FAQs

NZ Hand Made Glazed Tiles FAQs

What is the deal with colour variation?

Colour variation occurs in varying degrees with handmade tiles. This is caused by a number of factors including the where the tiles are placed in the kiln, the temperature of the kiln and the weather conditions at the time of firing. Colour can add dimension to a large wall or floor, this variation appeals to the eye and sets a hand-crafted tile apart from a machine made tile.

How many tiles do I need to order?

Measure the space you want to tile to find the square meterage. The amount of tiles per square meter differs with each size of tile.

When ordering tiles, allow space for grout lines (about 3-4mm wide) and order a few extra tiles for cutting. Some recommend that you order 10% extra tiles. In the end, it is better to over order and have a box of tiles left at the end of your project, than to run out.

Remember, if you accidentally crack or ruin a tile in the future, you may not be able to find an exact match.

How wide should my grout lines be?

The size of the grout lines is a matter of personal taste. In the showroom we tend to make our grout lines 3mm-4mm wide. This ensures a secure bond between tiles, creates texture on your wall and grip underfoot.

What colour of grout should I use?

If you want to make grout a feature of your wall then white and black grouts tend to stand out and vie for attention with the tiles. If you want a more subtle look, a light grey or dark grey grout is more suitable. How light or dark the grout should be depends on how light or dark the tile of your choice is.

Are grout lines waterproof? How do I seal these so they don’t become mouldy?

It is important to seal grout lines as they are not inherently waterproof. There is a huge range of quality penetrating sealers available these days which are effective at protecting grout, long term. One company that specialises in such products is NanoPhos which also has sealers that break down organic material in UV light meaning your bathrooms and kitchens are easier to keep clean.

What adhesive should I use?

Different areas need different adhesives. On walls we suggest you use a non-slump adhesive. Make sure that you choose the right adhesive for your area and don’t skimp on it. It is important, when tiling an area near a heat source, such as a fireplace or a splashback, to choose a high quality adhesive that can withstand high temperatures. Adhesive can literally be the make or break of your tiling project.

Can you use glazed tiles on the floor of the bathroom or in the shower? Don’t they get slippery when wet?

All of the tiles that we make at Middle Earth are suitable for wet areas. Glazed tiles do get slippery when wet but there are ways of getting around this. Smaller tiles and mosaics work well on areas such as a shower floor because the grout lines add grip for your feet and they can form around curved areas.

Tiles have an added bonus in that they are sterile and easy to clean. Ideal!

Can I use glazed tiles for an outdoor flooring area?

We don’t recommend that you use solely glazed tiles for an outdoor area. They become slippery when wet and this can be a hazard.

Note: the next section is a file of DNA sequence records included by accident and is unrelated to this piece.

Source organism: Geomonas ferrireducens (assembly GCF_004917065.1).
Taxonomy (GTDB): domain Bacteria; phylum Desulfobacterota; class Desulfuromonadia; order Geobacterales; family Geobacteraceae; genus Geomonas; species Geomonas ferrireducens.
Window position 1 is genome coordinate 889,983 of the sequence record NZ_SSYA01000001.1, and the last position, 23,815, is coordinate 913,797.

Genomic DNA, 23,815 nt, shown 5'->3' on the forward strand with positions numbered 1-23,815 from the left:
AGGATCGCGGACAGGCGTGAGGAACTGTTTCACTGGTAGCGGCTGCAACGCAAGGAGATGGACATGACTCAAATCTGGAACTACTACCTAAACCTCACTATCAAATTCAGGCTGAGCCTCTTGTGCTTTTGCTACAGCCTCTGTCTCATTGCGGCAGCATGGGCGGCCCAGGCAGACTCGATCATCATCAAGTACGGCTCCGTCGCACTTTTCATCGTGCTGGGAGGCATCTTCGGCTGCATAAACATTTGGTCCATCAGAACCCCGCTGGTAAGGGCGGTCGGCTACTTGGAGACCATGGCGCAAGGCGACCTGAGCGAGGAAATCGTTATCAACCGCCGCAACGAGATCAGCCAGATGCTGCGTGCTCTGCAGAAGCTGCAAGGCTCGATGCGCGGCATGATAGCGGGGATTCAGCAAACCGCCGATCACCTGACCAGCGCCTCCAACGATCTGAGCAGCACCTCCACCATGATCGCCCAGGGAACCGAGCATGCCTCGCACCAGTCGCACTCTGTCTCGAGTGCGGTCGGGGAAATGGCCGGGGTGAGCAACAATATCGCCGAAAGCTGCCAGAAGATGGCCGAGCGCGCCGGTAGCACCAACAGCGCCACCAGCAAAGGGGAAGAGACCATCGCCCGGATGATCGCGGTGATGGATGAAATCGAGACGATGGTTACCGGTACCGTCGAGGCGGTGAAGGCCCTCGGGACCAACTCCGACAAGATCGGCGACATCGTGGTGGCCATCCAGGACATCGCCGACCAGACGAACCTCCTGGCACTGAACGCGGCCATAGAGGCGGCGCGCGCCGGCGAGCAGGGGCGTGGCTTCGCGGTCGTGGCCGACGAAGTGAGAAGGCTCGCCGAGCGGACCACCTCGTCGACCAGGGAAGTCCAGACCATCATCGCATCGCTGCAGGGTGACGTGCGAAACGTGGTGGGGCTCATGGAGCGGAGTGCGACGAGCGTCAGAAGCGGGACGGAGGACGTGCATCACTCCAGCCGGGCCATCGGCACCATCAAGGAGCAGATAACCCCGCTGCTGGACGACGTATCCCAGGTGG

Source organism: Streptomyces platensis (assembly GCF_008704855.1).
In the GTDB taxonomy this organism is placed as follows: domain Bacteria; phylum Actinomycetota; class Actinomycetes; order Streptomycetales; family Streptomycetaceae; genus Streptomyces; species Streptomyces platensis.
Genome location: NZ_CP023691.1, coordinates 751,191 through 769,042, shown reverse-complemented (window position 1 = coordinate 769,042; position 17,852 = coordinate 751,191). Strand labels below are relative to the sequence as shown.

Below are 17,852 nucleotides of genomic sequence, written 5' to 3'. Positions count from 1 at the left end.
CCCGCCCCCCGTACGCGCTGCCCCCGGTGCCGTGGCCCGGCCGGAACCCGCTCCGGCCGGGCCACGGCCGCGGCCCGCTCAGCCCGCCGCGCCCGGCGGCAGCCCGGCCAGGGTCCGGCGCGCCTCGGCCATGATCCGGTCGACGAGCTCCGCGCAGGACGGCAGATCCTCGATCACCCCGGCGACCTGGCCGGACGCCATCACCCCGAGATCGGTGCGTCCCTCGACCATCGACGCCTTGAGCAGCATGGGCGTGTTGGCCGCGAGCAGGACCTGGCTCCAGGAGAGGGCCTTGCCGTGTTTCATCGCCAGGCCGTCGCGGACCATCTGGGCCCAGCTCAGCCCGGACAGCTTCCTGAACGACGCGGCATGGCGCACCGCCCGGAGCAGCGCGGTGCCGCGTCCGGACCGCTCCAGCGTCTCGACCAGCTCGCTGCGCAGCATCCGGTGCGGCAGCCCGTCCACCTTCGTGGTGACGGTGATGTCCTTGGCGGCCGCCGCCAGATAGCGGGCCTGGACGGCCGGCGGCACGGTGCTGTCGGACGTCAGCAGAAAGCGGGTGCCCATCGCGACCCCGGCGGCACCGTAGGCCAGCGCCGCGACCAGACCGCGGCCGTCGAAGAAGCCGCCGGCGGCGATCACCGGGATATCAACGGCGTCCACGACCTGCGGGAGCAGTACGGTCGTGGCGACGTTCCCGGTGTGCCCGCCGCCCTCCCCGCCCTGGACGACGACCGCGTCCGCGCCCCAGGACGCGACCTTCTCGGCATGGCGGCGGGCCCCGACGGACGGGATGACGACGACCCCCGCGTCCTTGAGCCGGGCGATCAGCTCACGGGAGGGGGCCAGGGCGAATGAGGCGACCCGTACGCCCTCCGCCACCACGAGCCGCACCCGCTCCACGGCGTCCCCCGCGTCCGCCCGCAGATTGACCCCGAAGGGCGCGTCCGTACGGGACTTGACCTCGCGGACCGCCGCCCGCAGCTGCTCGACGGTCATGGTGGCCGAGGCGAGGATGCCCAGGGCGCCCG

If you cannot resist a dash of colour, the best way to tile an outdoor area is by interspersing glazed tiles with terracotta tiles or cobbles. There are so many options for this stunning combination. You can design your tiled area in an orderly fashion or choose a tiler who specialises in organic Hundertwasser style tiling.

NZ Hand Made Terracotta FAQs

Do I need to seal terracotta tiles?

All of our tiles, except cobbles, are factory treated to reduce water absorption. However if the tiles are likely to be exposed to salt water or heavy frosts they need to resealed with a penetrating sealer.

Inside your home and on decks and front entrances we recommend you seal your tiles with Java Oil which is an environmentally friendly oil hand-made in Motueka by Natural House.

How many tiles do I need to order?

Measure the space you want to tile to find the square meterage. The amount of tiles per square meter differs with each size of tile.

When calculating the amount of tiles per square metre, we allow for grout joints. Make sure that you order a few extra tiles for cutting. A standard recommendation is to order 10% extra tiles. In the end, it is better to over order and have a box of tiles left at the end of your project, than to run out.

Remember, if you accidentally crack or ruin a tile in the future, you may not be able to find an exact match.

How wide should my grout joints be?

It is recommended to have grout lines between 8mm-12mm wide. This ensures a secure bond between tiles, creates texture on your floor and grip underfoot.

What is the difference between a quarry tile and a terracotta tile?

These are virtually two names for the same product. The term ‘quarry’ comes from the French term ‘quarrel’ which means square.

What colour of grout should I use?

With Terracotta tiles we recommend a neutral grey coloured grout. How light or dark the grout should be depends on how light or dark the tile of your choice is.

What adhesive should I use?

Different areas need different adhesives. For outdoor tiling on concrete, an adhesive such as Superfixal is a good choice. For indoor tiling on a wooden base, ASA Conflex is a good option. Make sure that you choose the right adhesive for your area and don’t skimp on it. It is important, when tiling an area near a heat source, such as a fireplace, to choose a high quality adhesive that can withstand high temperatures. Adhesive can literally be the make or break of your tiling project.